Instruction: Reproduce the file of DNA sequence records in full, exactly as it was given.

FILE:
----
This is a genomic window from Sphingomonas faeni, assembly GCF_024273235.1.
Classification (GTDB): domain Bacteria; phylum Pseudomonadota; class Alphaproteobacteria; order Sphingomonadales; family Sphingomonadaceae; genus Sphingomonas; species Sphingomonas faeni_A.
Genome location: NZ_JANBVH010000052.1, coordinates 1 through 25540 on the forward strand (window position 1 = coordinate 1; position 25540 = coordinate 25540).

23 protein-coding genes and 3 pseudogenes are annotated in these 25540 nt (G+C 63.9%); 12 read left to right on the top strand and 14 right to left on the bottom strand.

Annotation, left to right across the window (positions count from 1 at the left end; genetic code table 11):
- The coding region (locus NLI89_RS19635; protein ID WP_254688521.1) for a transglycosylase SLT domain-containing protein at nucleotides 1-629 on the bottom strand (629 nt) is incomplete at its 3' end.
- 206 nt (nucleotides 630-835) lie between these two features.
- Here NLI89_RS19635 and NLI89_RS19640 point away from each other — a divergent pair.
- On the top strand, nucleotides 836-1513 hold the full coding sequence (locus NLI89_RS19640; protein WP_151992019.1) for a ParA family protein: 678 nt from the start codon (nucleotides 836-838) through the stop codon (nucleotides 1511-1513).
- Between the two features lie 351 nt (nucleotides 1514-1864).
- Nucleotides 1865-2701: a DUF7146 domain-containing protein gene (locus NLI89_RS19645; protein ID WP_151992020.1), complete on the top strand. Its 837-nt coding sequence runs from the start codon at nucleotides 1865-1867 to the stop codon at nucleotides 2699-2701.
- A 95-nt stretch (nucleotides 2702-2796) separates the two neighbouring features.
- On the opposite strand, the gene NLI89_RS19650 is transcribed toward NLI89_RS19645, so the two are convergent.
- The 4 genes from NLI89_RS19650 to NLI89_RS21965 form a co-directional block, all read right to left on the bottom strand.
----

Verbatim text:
This is a genomic window from Sphingomonas faeni, assembly GCF_024273235.1.
Classification (GTDB): domain Bacteria; phylum Pseudomonadota; class Alphaproteobacteria; order Sphingomonadales; family Sphingomonadaceae; genus Sphingomonas; species Sphingomonas faeni_A.
Genome location: NZ_JANBVH010000052.1, coordinates 1 through 25540 on the forward strand (window position 1 = coordinate 1; position 25540 = coordinate 25540).

23 protein-coding genes and 3 pseudogenes are annotated in these 25540 nt (G+C 63.9%); 12 read left to right on the top strand and 14 right to left on the bottom strand.

Annotation, left to right across the window (positions count from 1 at the left end; genetic code table 11):
- The coding region (locus NLI89_RS19635; protein ID WP_254688521.1) for a transglycosylase SLT domain-containing protein at nucleotides 1-629 on the bottom strand (629 nt) is incomplete at its 3' end.
- 206 nt (nucleotides 630-835) lie between these two features.
- Here NLI89_RS19635 and NLI89_RS19640 point away from each other — a divergent pair.
- On the top strand, nucleotides 836-1513 hold the full coding sequence (locus NLI89_RS19640; protein WP_151992019.1) for a ParA family protein: 678 nt from the start codon (nucleotides 836-838) through the stop codon (nucleotides 1511-1513).
- Between the two features lie 351 nt (nucleotides 1514-1864).
- Nucleotides 1865-2701: a DUF7146 domain-containing protein gene (locus NLI89_RS19645; protein ID WP_151992020.1), complete on the top strand. Its 837-nt coding sequence runs from the start codon at nucleotides 1865-1867 to the stop codon at nucleotides 2699-2701.
- A 95-nt stretch (nucleotides 2702-2796) separates the two neighbouring features.
- On the opposite strand, the gene NLI89_RS19650 is transcribed toward NLI89_RS19645, so the two are convergent.
- The 4 genes from NLI89_RS19650 to NLI89_RS21965 form a co-directional block, all read right to left on the bottom strand.